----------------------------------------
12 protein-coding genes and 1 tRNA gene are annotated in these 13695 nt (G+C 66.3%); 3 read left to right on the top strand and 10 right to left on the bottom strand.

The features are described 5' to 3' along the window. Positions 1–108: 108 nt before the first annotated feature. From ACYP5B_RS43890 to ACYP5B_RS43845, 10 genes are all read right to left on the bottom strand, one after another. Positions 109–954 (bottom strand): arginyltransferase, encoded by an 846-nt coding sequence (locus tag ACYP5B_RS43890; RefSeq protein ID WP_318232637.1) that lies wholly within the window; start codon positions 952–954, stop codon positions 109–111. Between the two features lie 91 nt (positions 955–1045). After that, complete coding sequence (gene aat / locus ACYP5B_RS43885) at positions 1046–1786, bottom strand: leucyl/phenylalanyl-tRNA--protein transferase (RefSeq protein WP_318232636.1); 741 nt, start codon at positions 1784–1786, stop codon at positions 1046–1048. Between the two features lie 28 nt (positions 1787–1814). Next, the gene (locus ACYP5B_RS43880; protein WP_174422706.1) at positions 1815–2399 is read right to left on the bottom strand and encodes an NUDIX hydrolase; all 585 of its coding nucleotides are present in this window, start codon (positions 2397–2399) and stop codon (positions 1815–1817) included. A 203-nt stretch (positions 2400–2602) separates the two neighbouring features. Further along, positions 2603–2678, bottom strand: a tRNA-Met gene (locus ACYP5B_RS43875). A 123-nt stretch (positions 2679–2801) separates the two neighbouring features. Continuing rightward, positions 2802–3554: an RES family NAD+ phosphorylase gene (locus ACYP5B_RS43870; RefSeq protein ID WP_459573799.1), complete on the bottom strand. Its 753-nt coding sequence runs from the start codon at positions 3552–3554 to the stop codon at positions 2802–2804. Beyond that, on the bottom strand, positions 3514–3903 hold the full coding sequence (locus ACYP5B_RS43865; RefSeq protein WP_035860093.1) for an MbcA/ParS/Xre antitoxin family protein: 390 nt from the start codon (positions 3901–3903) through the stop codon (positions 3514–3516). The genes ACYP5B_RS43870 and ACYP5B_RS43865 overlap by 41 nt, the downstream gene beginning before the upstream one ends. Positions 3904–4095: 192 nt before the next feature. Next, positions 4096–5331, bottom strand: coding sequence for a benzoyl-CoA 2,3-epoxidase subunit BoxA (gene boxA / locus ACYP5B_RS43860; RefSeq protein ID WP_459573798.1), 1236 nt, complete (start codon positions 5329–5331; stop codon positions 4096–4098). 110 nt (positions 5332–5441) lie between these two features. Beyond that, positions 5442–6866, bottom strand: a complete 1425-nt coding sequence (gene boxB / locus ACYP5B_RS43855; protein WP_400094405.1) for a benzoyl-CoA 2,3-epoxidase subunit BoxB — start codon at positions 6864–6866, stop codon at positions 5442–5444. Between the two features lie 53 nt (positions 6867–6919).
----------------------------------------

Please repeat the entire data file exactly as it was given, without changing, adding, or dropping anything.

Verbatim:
12 protein-coding genes and 1 tRNA gene are annotated in these 13695 nt (G+C 66.3%); 3 read left to right on the top strand and 10 right to left on the bottom strand.

The features are described 5' to 3' along the window. Positions 1–108: 108 nt before the first annotated feature. From ACYP5B_RS43890 to ACYP5B_RS43845, 10 genes are all read right to left on the bottom strand, one after another. Positions 109–954 (bottom strand): arginyltransferase, encoded by an 846-nt coding sequence (locus tag ACYP5B_RS43890; RefSeq protein ID WP_318232637.1) that lies wholly within the window; start codon positions 952–954, stop codon positions 109–111. Between the two features lie 91 nt (positions 955–1045). After that, complete coding sequence (gene aat / locus ACYP5B_RS43885) at positions 1046–1786, bottom strand: leucyl/phenylalanyl-tRNA--protein transferase (RefSeq protein WP_318232636.1); 741 nt, start codon at positions 1784–1786, stop codon at positions 1046–1048. Between the two features lie 28 nt (positions 1787–1814). Next, the gene (locus ACYP5B_RS43880; protein WP_174422706.1) at positions 1815–2399 is read right to left on the bottom strand and encodes an NUDIX hydrolase; all 585 of its coding nucleotides are present in this window, start codon (positions 2397–2399) and stop codon (positions 1815–1817) included. A 203-nt stretch (positions 2400–2602) separates the two neighbouring features. Further along, positions 2603–2678, bottom strand: a tRNA-Met gene (locus ACYP5B_RS43875). A 123-nt stretch (positions 2679–2801) separates the two neighbouring features. Continuing rightward, positions 2802–3554: an RES family NAD+ phosphorylase gene (locus ACYP5B_RS43870; RefSeq protein ID WP_459573799.1), complete on the bottom strand. Its 753-nt coding sequence runs from the start codon at positions 3552–3554 to the stop codon at positions 2802–2804. Beyond that, on the bottom strand, positions 3514–3903 hold the full coding sequence (locus ACYP5B_RS43865; RefSeq protein WP_035860093.1) for an MbcA/ParS/Xre antitoxin family protein: 390 nt from the start codon (positions 3901–3903) through the stop codon (positions 3514–3516). The genes ACYP5B_RS43870 and ACYP5B_RS43865 overlap by 41 nt, the downstream gene beginning before the upstream one ends. Positions 3904–4095: 192 nt before the next feature. Next, positions 4096–5331, bottom strand: coding sequence for a benzoyl-CoA 2,3-epoxidase subunit BoxA (gene boxA / locus ACYP5B_RS43860; RefSeq protein ID WP_459573798.1), 1236 nt, complete (start codon positions 5329–5331; stop codon positions 4096–4098). 110 nt (positions 5332–5441) lie between these two features. Beyond that, positions 5442–6866, bottom strand: a complete 1425-nt coding sequence (gene boxB / locus ACYP5B_RS43855; protein WP_400094405.1) for a benzoyl-CoA 2,3-epoxidase subunit BoxB — start codon at positions 6864–6866, stop codon at positions 5442–5444. Between the two features lie 53 nt (positions 6867–6919).